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From "Eric Payne (JIRA)" <j...@apache.org>
Subject [jira] [Commented] (YARN-4945) [Umbrella] Capacity Scheduler Preemption Within a queue
Date Fri, 16 Sep 2016 18:33:20 GMT

    [ https://issues.apache.org/jira/browse/YARN-4945?page=com.atlassian.jira.plugin.system.issuetabpanels:comment-tabpanel&focusedCommentId=15497037#comment-15497037

Eric Payne commented on YARN-4945:

bq. Have a Map of username to headroom inside the method can compute user limit at most once
for different user. And this logic can be reused to compute user-limit preemption
Maybe we are talking about the same thing, but I just want to clarify that I am not advocating
preemption based on headroom (user-limit-factor). I am advocating based on minimum user limit
percent (MULP), which is the minimum guaranteed resource amount per user per queue.

To be honest, I haven't thought a good way that a list of policies can better solve the priority
+ user-limit preemption problem. Could you share some ideas about it. For example, how to
better consider both in the final decision
I believe that the two preemption policies (priority and minimum-user-limit-percent) are _mostly_
(but not completely) separate. I would say that priority preemption only considers apps from
the same user, and MULP preemption only considers apps from different users.

If you look at the behavior of the capacity scheduler, I was surprised to find that it mostly
ignores priority when assigning resources between apps of different users. I conducted the
following experiment, without turning on preemption:

# The cluster has only 1 queue, and it takes up all of the resources.
||Queue Name||Total Containers||{{user-limit-factor}}||{{minimum-user-limit-percent}}||Priority
|default|24|1.0 (each user can take up the whole queue if no other users are present)|0.25
(if other users are present, each user is guaranteed at least 25% of the queue's resources;
at max, 4 users can have apps in the queue at once; if less than 4 users, the scheduler tries
to balance resources evenly between users)|false|
# {{user1}} starts {{app1}} in {{default}} of {{priority1}} and consumes all resources
# {{user2}} starts {{app2}} in {{default}} of {{priority2}}.
||User Name||App Name||App Priority||Used Containers||Pending Containers||
# I kill 12 containers from {{app1}} and the capacity scheduler assigns them to {{app2}}.
Not because {{app2}} has a higher priority than {{app1}}, but because {{user2}} is using less
resources than {{user1}} (the capacity scheduler tries to balance resources between users).
||User Name||App Name||App Priority||Used Containers||Pending Containers||
# At this point, what should happen if I kill another container from {{app1}}? Since {{app2}}
is higher priority than {{app1}}, and since MULP is 25% (so {{user2}}'s minimum guarantee
is only 6), you might think that the capacity scheduler will give it to {{app2}} (that's what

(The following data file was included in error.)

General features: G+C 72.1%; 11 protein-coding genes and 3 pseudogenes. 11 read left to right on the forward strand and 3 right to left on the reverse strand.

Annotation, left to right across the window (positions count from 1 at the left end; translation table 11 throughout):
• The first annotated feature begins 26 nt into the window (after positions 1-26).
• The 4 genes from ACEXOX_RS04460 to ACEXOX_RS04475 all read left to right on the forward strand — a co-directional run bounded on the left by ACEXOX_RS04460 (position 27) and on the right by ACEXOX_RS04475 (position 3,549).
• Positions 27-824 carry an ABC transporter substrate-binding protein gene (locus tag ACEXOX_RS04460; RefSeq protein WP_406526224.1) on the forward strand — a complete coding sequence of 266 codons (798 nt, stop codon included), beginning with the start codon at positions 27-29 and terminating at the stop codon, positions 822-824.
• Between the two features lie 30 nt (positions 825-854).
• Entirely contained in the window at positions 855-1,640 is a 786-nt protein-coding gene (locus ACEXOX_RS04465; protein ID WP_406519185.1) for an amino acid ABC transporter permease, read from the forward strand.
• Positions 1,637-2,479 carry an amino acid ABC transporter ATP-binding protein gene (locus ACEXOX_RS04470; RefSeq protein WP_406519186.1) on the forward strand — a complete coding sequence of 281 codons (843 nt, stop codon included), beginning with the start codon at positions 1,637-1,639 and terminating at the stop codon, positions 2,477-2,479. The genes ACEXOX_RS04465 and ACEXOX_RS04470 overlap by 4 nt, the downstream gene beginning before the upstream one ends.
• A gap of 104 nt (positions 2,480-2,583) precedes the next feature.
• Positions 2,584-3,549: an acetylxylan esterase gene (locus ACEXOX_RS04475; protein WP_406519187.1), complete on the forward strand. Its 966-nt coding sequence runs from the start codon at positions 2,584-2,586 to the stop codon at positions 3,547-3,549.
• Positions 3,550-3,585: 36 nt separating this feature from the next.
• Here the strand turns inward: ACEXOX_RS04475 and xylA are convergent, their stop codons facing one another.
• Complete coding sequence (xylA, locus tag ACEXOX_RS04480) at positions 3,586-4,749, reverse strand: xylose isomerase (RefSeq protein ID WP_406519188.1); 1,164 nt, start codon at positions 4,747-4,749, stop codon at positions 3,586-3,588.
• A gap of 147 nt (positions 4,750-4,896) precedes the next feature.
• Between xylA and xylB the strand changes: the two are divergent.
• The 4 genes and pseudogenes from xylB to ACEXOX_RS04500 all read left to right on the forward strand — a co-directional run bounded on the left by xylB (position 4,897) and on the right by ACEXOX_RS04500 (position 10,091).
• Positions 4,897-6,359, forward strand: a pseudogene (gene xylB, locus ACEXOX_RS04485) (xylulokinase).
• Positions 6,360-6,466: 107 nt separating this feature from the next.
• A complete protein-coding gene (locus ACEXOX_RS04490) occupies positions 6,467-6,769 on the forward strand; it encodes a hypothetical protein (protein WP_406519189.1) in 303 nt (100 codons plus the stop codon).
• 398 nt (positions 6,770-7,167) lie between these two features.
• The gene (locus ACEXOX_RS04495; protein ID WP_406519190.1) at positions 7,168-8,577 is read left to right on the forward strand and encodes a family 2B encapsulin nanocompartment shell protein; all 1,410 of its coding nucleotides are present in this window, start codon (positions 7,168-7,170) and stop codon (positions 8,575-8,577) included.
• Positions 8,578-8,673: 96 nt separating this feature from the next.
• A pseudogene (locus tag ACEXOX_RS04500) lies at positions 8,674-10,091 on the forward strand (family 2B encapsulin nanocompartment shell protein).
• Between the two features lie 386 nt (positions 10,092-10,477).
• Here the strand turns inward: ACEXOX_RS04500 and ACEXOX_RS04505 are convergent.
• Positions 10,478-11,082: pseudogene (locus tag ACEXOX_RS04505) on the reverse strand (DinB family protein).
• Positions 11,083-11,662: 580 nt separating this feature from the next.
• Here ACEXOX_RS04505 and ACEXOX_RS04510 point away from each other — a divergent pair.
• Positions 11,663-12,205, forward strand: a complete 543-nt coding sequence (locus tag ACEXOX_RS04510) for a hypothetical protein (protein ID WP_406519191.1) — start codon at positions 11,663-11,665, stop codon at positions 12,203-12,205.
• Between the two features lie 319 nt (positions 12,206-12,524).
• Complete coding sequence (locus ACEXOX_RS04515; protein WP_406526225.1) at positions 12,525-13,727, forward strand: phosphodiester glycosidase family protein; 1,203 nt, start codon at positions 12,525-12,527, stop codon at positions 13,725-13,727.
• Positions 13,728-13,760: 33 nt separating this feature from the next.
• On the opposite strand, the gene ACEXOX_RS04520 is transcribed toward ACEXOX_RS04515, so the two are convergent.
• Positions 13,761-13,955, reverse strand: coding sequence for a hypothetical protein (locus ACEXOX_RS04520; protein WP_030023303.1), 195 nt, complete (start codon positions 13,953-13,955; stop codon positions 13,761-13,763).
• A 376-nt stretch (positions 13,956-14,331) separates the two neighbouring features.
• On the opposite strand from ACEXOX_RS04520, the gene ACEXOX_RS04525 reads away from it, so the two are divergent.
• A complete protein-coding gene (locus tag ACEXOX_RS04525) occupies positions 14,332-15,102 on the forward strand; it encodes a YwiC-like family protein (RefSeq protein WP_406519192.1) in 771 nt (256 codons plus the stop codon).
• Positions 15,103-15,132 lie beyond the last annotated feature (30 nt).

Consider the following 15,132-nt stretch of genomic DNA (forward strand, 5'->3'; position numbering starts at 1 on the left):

I thought it would do). _But it doesn't!_ The capacity scheduler gives the container back
to {{app1}} because it wants to balance the resources between all users.  And the table remains
the same:
||User Name||App Name||App Priority||Used Containers||Pending Containers||

Once the users are balanced, no matter how many times I kill a container from {{app1}}, it
always goes back to {{app1}}. From a priority perspective, this could be considered an inversion,
since {{app2}} is asking for more resources and {{app1}} is well above its MULP. But the capacity
scheduler does not consider priority in this case.

If I try the same experiment, but with both apps owned by {{user1}}, then I can kill all of
{{app1}}'s containers (except the AM) and they all get assigned to {{app2}}

Because the capacity scheduler behaves this way, I would recommend that the MULP preemption
policy run first and try to balance each user's ideal assigned. The MULP policy would preempt
from lowest priority first, so it would consider priority of apps owned by other, over-served
users when deciding what to preempt, and consider priority of apps owned by the current, under-served
user, when deciding ideal-assigned values.

Then, I would run the priority policy but only consider apps within each user. As shown above,
once the users are balanced between each other with regard to MULP, trying to kill containers
from higher priority apps of other users will only cause preemption churn.

[~leftnoteasy], as you said, we may be able to combine the two into one policy, and you may
be right that this can be done without being too complicated. The thing I want to ensure is
that the priority preemption policy doesn't try to kill high priority containers from different
users that will only be reassigned back to the original user and cause preemption churn.

> [Umbrella] Capacity Scheduler Preemption Within a queue
> -------------------------------------------------------
>                 Key: YARN-4945
>                 URL: https://issues.apache.org/jira/browse/YARN-4945
>             Project: Hadoop YARN
>          Issue Type: Bug
>            Reporter: Wangda Tan
>         Attachments: Intra-Queue Preemption Use Cases.pdf, IntraQueuepreemption-CapacityScheduler
(Design).pdf, YARN-2009-wip.2.patch, YARN-2009-wip.patch, YARN-2009-wip.v3.patch, YARN-2009.v0.patch,
YARN-2009.v1.patch, YARN-2009.v2.patch
> This is umbrella ticket to track efforts of preemption within a queue to support features
> YARN-2009. YARN-2113. YARN-4781.

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